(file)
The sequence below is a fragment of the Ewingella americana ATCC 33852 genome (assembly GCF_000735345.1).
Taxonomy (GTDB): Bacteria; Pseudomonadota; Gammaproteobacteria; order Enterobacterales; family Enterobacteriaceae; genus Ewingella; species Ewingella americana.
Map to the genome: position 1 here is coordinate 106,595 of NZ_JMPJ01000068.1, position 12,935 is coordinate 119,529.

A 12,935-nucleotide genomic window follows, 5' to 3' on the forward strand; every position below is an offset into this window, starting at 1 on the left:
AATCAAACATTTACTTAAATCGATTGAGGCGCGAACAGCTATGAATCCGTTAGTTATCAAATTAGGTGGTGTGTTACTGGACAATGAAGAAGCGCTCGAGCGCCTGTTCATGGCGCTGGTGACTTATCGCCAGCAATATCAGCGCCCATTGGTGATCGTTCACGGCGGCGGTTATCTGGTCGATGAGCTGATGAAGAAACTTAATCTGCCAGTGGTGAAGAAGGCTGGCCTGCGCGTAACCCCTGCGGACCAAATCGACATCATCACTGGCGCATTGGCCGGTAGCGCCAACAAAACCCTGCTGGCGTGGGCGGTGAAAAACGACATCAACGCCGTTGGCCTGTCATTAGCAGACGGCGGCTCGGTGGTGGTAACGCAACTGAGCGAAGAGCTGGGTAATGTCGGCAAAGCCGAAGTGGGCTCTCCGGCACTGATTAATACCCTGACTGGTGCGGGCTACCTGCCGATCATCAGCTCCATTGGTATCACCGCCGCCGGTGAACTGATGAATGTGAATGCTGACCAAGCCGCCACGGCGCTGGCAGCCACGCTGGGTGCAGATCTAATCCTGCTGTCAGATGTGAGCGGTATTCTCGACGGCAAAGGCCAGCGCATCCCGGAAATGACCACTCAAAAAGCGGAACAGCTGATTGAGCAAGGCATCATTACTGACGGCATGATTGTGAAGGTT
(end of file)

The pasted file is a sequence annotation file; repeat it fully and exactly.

The sequence below is a fragment of the Ewingella americana ATCC 33852 genome (assembly GCF_000735345.1).
Taxonomy (GTDB): Bacteria; Pseudomonadota; Gammaproteobacteria; order Enterobacterales; family Enterobacteriaceae; genus Ewingella; species Ewingella americana.
Map to the genome: position 1 here is coordinate 106,595 of NZ_JMPJ01000068.1, position 12,935 is coordinate 119,529.

A 12,935-nucleotide genomic window follows, 5' to 3' on the forward strand; every position below is an offset into this window, starting at 1 on the left:
AATCAAACATTTACTTAAATCGATTGAGGCGCGAACAGCTATGAATCCGTTAGTTATCAAATTAGGTGGTGTGTTACTGGACAATGAAGAAGCGCTCGAGCGCCTGTTCATGGCGCTGGTGACTTATCGCCAGCAATATCAGCGCCCATTGGTGATCGTTCACGGCGGCGGTTATCTGGTCGATGAGCTGATGAAGAAACTTAATCTGCCAGTGGTGAAGAAGGCTGGCCTGCGCGTAACCCCTGCGGACCAAATCGACATCATCACTGGCGCATTGGCCGGTAGCGCCAACAAAACCCTGCTGGCGTGGGCGGTGAAAAACGACATCAACGCCGTTGGCCTGTCATTAGCAGACGGCGGCTCGGTGGTGGTAACGCAACTGAGCGAAGAGCTGGGTAATGTCGGCAAAGCCGAAGTGGGCTCTCCGGCACTGATTAATACCCTGACTGGTGCGGGCTACCTGCCGATCATCAGCTCCATTGGTATCACCGCCGCCGGTGAACTGATGAATGTGAATGCTGACCAAGCCGCCACGGCGCTGGCAGCCACGCTGGGTGCAGATCTAATCCTGCTGTCAGATGTGAGCGGTATTCTCGACGGCAAAGGCCAGCGCATCCCGGAAATGACCACTCAAAAAGCGGAACAGCTGATTGAGCAAGGCATCATTACTGACGGCATGATTGTGAAGGTT